SOUTH PORTLAND — The city is considering ways to improve the Portland Street Pier so it will better accommodate commercial fishermen and widen their reach to include the fast-growing aquaculture market.
At a City Hall meeting Dec. 14 with officials and stakeholders about how to best utilize the pier, City Councilor Claude Morgan said the city must invest in repairs along with a vision for the property. The meeting was held to update stakeholders on the context for the pier project, as well as provide an opportunity for input.
The city hired consulting and engineering firm GEI Consultants of Portland in November to conduct a site assessment, a conceptual design and a feasibility analysis. The consulting work will cost nearly $47,000 and is being paid for by a Maine Coastal Program grant awarded last spring.
In an overview of what are likely important considerations for the project, Sam Merrill of GEI, who lives close to the pier, said the structural framework is strong, although cosmetic improvements are needed. Expansion should also be considered, Merrill said.
He added issues such as dredging, cold storage, the dimensions and the number of slips allowed all must be decided, as well as how to best mitigate wind currents.
A follow-up meeting on the project is slated for April and will include design and economic comparisons.
Assistant City Manager Josh Reny said the big picture includes economic development, and opportunities the pier could create for the city.
Morgan, who lives just a few blocks from the pier, said South Portland has a unique waterfront, although he identifies some of the uses as outdated, and said there is an opportunity to take something old and rebuild it anew.
The pier, in Ferry Village, has been city-owned since the 19th century, when it was constructed for shipbuilding. The property now leases 15 slips to lobster and tuna fishermen from April to November. Revenue from those leases ranges from $20,000 to $25,000, on which the city breaks even, Reny said.
As a result the pier is not self-sustaining. Challenges also include no business and maintenance plans for the pier and security concerns, he added.
Scarborough lobsterman Rick Sullivan, who is now semi-retired and hauls about 200 traps off his 32-foot boat Whistler, has used the dock for about 30 years to set and take up his gear. He said ideally, the pier should be widened and made into a year-round wharf. He said if the area around the pier is dredged, it could be used year-round and would attract more fishermen.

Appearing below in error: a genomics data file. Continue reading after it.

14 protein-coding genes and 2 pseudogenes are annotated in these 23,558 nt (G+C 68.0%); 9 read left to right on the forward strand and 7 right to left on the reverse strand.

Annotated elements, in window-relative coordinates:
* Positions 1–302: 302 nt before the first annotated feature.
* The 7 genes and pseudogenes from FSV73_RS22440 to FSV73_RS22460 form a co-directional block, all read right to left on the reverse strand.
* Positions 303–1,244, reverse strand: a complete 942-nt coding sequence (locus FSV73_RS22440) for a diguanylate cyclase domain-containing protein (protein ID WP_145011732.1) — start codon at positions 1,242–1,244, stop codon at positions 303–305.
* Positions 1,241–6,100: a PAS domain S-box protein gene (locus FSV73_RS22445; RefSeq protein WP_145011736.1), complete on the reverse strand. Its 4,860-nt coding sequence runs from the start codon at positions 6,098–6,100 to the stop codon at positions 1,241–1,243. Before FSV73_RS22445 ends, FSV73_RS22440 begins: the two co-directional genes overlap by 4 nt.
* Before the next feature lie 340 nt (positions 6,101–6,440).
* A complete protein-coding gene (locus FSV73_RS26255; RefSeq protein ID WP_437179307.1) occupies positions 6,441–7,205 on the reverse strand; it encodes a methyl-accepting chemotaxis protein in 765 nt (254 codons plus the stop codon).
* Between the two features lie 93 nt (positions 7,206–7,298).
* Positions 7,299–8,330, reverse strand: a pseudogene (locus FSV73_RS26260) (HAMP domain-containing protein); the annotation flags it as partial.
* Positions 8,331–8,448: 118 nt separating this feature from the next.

“I couldn’t do without it. You can’t find a berth to tie a boat anymore, it’s the only working pier we have,” Sullivan said, adding commercial water access is becoming scarce. “It’s a good working pier,” he said, adding the fishermen get along well and solve challenges amongst themselves.
But he said the pier needs improvements, noting some of its planks need replacing and although it has a winch on one side, the tide has to be right for fishermen to be able to use the device.
Sullivan, who is usually done fishing by early December, also said winter northeast winds are hard on the pier and docked boats.
“It’s not made for it, it gets smashed up,” he said, arguing a concrete pier and steel pilings would be a sound investment.
“They will have to spend a lot of money here for the future,” Sullivan said, adding he is glad the city is exploring options to update the structure.
Also at the meeting was Gulf of Maine Research Institute aquaculture program manager Chris Vonderweidt, who shared data from a study on the market outlook for aquaculture programs in the state.
“The bottom won’t fall out anytime soon,” Vonderweidt said, adding Maine-grown shellfish is considered the gold standard among American chefs and the market will take as much as the state can produce.
GMRI is involved because it works with working waterfronts on economic development, and Vonderweidt said within 10 miles of the pier there are 50 start-up sites as well as six commercial leases to grow mussels, oysters and kelp.
The city is considering allowing designated space for aquaculture farmers to use the pier, but one aquaculture farmer in attendance said it is a year-round, everyday business, so seasonal facilities and seasonal access are automatic disadvantages.
GEI’s Varoujan Hagopian said fishing and aquaculture have different ways and means of doing things, and sometimes, harmony between the two breaks down. “We need to understand that,” he said.
Collectively, the city, consultants, and fisherman must identify a functional design that supports all needs, he said. Designs may be for half commercial fishing use and half aquaculture, or two piers may be built to accomodate both uses, Hagopian suggested.
He added the breakwater needs to be bigger, and must adequately protect the pier. He said a rock breakwater takes up a lot of space, and a wave screen would offer the same protection from the winds and use less space.
Hagopian acknowledged parking at the pier will be an issue, and the design will have to be creative in looking at the area, and not just the property boundary lines. The properties on either side of the pier are privately owned, he noted.
Portland’s waterfront coordinator, Bill Needelman, said he encourages the city to consider what’s possible at the pier despite its land constraints, and consider synergies with Portland.
As an example, he said if fueling is difficult at the South Portland pier, the Portland fish pier is just across the river.
“Don’t worry about missing certain components if you can look at other properties to make it a functional facility,” Needelman said.
The Portland Street Pier in South Portland is one of the only docks available for commercial fishermen in the city, which is considering investments in the property.